A specially designed 3-D video game can reverse some of the negative effects of ageing on the brain and improve cognitive performance in older adults, a new study suggests.
In the game developed by researchers at University of California, San Francisco, participants race a car around a winding track while a variety of road signs pop up.
Drivers are instructed to keep an eye out for a specific type of sign, while ignoring all the rest, and to press a button whenever that particular sign appears.
The need to switch rapidly from driving to responding to the signs, multitasking, generates interference in the brain that undermines performance.
The researchers found that this interference increases dramatically across the adult lifespan.
But after receiving just 12 hours of training on the game, spread over a month, the 60- to 85-year-old study participants improved their performance until it surpassed that of 20-somethings who played the game for the first time.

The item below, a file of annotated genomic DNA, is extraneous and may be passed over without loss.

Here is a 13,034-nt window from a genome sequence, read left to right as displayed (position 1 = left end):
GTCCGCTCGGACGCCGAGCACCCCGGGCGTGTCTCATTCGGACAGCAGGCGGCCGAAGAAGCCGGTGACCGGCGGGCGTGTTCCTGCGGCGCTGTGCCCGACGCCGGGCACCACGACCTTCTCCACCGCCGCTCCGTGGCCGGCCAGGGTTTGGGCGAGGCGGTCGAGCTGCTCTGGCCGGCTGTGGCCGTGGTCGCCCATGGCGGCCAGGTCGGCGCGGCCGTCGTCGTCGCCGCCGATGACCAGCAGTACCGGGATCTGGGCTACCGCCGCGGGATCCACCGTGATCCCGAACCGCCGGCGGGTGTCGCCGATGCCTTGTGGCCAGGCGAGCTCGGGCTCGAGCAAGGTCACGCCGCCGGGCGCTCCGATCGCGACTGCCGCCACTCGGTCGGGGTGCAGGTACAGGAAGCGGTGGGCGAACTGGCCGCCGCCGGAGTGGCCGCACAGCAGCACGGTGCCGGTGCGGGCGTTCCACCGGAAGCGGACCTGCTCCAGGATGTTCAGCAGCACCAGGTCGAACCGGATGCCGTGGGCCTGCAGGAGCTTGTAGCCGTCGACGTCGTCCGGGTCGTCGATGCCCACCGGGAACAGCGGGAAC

The training also improved the participants' performance in two other important cognitive areas: working memory and sustained attention. And participants maintained their skills at the video game six months after the training had ended.
"The finding is a powerful example of how plastic the older brain is," said Adam Gazzaley, UCSF associate professor of neurology, physiology and psychiatry and director of the Neuroscience Imaging Center.
Gazzaley, said his game, NeuroRacer, does more than any ordinary game - be it bridge, a crossword puzzle, or an off-the-shelf video game - to condition the brain.
Like a good teacher, he said, NeuroRacer undermines people's natural tendency to go on automatic pilot once they've mastered a skill, and pushes them further than they think they can go.
Gazzaley said it's encouraging that even a small amount of brain training can reverse some of the age-related decline.
Gazzaley's group found evidence of a possible brain mechanism that may explain the improvements he saw in his older subjects, and why these gains transferred to other cognitive areas.
Electroencephalograph (EEG) recordings point to changes in a neural network involved in cognitive control, which is necessary to pursue goals, researchers said.
The study was published in the journal Nature.